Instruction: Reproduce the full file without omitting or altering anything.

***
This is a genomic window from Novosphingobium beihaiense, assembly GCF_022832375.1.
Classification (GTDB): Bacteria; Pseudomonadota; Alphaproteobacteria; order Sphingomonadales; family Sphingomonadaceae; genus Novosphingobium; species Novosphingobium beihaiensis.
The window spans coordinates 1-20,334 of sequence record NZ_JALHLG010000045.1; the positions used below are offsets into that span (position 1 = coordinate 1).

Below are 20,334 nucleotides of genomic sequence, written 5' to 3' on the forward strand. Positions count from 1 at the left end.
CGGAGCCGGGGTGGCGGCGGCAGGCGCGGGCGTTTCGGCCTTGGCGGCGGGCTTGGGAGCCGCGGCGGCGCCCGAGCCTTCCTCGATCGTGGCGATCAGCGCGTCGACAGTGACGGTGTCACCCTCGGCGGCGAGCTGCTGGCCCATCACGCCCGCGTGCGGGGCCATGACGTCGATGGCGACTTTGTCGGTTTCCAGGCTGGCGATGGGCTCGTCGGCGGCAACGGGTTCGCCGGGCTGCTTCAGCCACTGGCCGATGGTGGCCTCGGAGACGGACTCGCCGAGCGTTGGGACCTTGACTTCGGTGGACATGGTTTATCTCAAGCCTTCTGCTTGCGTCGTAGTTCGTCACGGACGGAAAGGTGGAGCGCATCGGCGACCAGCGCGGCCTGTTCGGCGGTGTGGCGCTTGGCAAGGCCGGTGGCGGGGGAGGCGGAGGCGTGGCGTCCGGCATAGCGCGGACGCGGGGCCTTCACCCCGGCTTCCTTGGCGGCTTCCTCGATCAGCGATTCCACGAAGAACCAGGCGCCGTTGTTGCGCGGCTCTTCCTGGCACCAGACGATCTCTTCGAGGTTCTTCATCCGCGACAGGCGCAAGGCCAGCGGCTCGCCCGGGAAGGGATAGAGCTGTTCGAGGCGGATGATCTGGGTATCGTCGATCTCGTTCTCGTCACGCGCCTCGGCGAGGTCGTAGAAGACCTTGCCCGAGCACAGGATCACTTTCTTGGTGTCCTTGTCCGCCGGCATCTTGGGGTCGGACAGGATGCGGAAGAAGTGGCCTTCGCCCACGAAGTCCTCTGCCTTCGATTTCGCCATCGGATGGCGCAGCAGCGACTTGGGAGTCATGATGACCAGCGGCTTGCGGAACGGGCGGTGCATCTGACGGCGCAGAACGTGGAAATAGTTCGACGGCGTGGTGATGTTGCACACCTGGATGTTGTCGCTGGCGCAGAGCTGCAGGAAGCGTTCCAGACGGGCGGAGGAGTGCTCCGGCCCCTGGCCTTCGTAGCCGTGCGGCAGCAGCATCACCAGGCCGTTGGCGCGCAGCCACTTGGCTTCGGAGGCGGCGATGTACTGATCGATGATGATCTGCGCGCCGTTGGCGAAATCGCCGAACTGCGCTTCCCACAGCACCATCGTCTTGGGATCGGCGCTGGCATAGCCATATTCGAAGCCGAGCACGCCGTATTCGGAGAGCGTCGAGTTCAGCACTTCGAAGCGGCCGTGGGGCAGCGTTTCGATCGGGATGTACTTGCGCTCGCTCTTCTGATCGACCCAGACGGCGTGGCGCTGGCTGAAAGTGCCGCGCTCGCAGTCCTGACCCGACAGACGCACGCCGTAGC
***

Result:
This is a genomic window from Novosphingobium beihaiense, assembly GCF_022832375.1.
Classification (GTDB): Bacteria; Pseudomonadota; Alphaproteobacteria; order Sphingomonadales; family Sphingomonadaceae; genus Novosphingobium; species Novosphingobium beihaiensis.
The window spans coordinates 1-20,334 of sequence record NZ_JALHLG010000045.1; the positions used below are offsets into that span (position 1 = coordinate 1).

Below are 20,334 nucleotides of genomic sequence, written 5' to 3' on the forward strand. Positions count from 1 at the left end.
CGGAGCCGGGGTGGCGGCGGCAGGCGCGGGCGTTTCGGCCTTGGCGGCGGGCTTGGGAGCCGCGGCGGCGCCCGAGCCTTCCTCGATCGTGGCGATCAGCGCGTCGACAGTGACGGTGTCACCCTCGGCGGCGAGCTGCTGGCCCATCACGCCCGCGTGCGGGGCCATGACGTCGATGGCGACTTTGTCGGTTTCCAGGCTGGCGATGGGCTCGTCGGCGGCAACGGGTTCGCCGGGCTGCTTCAGCCACTGGCCGATGGTGGCCTCGGAGACGGACTCGCCGAGCGTTGGGACCTTGACTTCGGTGGACATGGTTTATCTCAAGCCTTCTGCTTGCGTCGTAGTTCGTCACGGACGGAAAGGTGGAGCGCATCGGCGACCAGCGCGGCCTGTTCGGCGGTGTGGCGCTTGGCAAGGCCGGTGGCGGGGGAGGCGGAGGCGTGGCGTCCGGCATAGCGCGGACGCGGGGCCTTCACCCCGGCTTCCTTGGCGGCTTCCTCGATCAGCGATTCCACGAAGAACCAGGCGCCGTTGTTGCGCGGCTCTTCCTGGCACCAGACGATCTCTTCGAGGTTCTTCATCCGCGACAGGCGCAAGGCCAGCGGCTCGCCCGGGAAGGGATAGAGCTGTTCGAGGCGGATGATCTGGGTATCGTCGATCTCGTTCTCGTCACGCGCCTCGGCGAGGTCGTAGAAGACCTTGCCCGAGCACAGGATCACTTTCTTGGTGTCCTTGTCCGCCGGCATCTTGGGGTCGGACAGGATGCGGAAGAAGTGGCCTTCGCCCACGAAGTCCTCTGCCTTCGATTTCGCCATCGGATGGCGCAGCAGCGACTTGGGAGTCATGATGACCAGCGGCTTGCGGAACGGGCGGTGCATCTGACGGCGCAGAACGTGGAAATAGTTCGACGGCGTGGTGATGTTGCACACCTGGATGTTGTCGCTGGCGCAGAGCTGCAGGAAGCGTTCCAGACGGGCGGAGGAGTGCTCCGGCCCCTGGCCTTCGTAGCCGTGCGGCAGCAGCATCACCAGGCCGTTGGCGCGCAGCCACTTGGCTTCGGAGGCGGCGATGTACTGATCGATGATGATCTGCGCGCCGTTGGCGAAATCGCCGAACTGCGCTTCCCACAGCACCATCGTCTTGGGATCGGCGCTGGCATAGCCATATTCGAAGCCGAGCACGCCGTATTCGGAGAGCGTCGAGTTCAGCACTTCGAAGCGGCCGTGGGGCAGCGTTTCGATCGGGATGTACTTGCGCTCGCTCTTCTGATCGACCCAGACGGCGTGGCGCTGGCTGAAAGTGCCGCGCTCGCAGTCCTGACCCGACAGACGCACGCCGTAGC